Lloyd Frasee on a D-2 Caterpillar
Making adjustments

There is just something about being in control of a tractor straining in a furrow. The sense of power the engine is delivering, ensuring the tires are gripping and not spinning, and watching the dirt roll over in front of the plow shears. Its romantic in some sense. There is sound, sight, and smell enhancing the experience.

Unfortunately my day was quickly cut short. A fluke mechanical issue caused an electrical wiring fire. I was lucky enough to learn some tips from a couple experienced gentlemen to limp my tractor on to the trailer for its ride home. I gladly report the damage is minor and my favorite plowing set up will be good as new. From that point, I became a spectator and not a participant.

My Farmall 300 is on the trailer in the background, it’s hard to see behind the giant chair

This gave me the chance to socialize. There were old friends, familiar faces and the opportunity to meet new people. Fellow blogger and professional writer Cindy Ladage was in attendance. I encourage everyone to follow her writing on her blog Traveling Adventures of a Farm Girl

Lee Curby was taking pictures during the day. He had a drone in the air. With his permission, I’m going to feature his excellent photography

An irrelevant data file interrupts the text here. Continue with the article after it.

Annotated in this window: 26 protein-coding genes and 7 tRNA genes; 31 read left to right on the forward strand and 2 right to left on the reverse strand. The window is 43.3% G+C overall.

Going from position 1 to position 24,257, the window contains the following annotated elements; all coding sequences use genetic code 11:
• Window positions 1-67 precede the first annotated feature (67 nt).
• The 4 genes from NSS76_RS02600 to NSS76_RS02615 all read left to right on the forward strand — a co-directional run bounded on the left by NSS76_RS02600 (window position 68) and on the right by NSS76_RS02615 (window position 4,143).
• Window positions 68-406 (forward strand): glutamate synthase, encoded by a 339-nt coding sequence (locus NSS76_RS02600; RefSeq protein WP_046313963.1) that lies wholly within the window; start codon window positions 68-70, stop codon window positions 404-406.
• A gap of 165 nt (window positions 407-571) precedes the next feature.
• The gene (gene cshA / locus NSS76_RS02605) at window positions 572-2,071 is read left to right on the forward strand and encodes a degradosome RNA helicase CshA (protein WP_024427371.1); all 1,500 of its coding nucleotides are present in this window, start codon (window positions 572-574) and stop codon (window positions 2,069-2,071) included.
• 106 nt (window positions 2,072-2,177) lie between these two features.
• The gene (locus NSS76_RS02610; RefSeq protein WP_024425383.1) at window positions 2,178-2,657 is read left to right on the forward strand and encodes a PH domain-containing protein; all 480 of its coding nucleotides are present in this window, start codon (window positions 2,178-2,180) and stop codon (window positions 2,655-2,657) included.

Thanks Lee Curby for letting me feature your photography.

A Whole Lotta Red

There are collections, and then there are collections. Some friends and I traveled to western Iowa to view one dedicated to red power.

Photography by Kevin Periman, I didn’t think of shooting outside pictures. Thanks Kevin!

Farmall Land USA is located in Avoca, IA. The location is easily located. Its coordinates are along I-80 at exit 39. There are motels nearby for weary travelers. There is a easily recognized land mark for the red power enthusiast. Just look for the H high in the sky.

Photography by Kevin Periman

The owners, Jerry and Joyce Mez, have this extensive red line up housed in a 26,500 square foot building. The museum is well lighted and climate controled, helping to preserve the tractors. The indoor environment is also very comfortable for viewing the fine red peices.

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Many visitors were in attendance, obvious observation of the current pandemic
Just look at all that “bling”!

IH pedal tractors and toys line the walls. Any available space is filled with Harvester paraphernalia. Hats, tools and even refrigerators and freezers. If International Harvester built it, the Mez family collected it.

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Jerry also collects Cub Cadet. He has every model from the Cub “original” to the red 82 series, which were the last models Harvester produced. There were model numbers I wasn’t aware built.

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Joyce has a nice comfortable alcove displaying her touches. There are quilts on the walls, art, and of course other feminine collectables such as dolls. Honestly, I would have stepped in to examine the area more in risk of loosing my “man card” ~sarcasm A little known fact about the author. I have a quilt collection in memory of my late mom

Lady’s area, I’m not sure guys are welcome?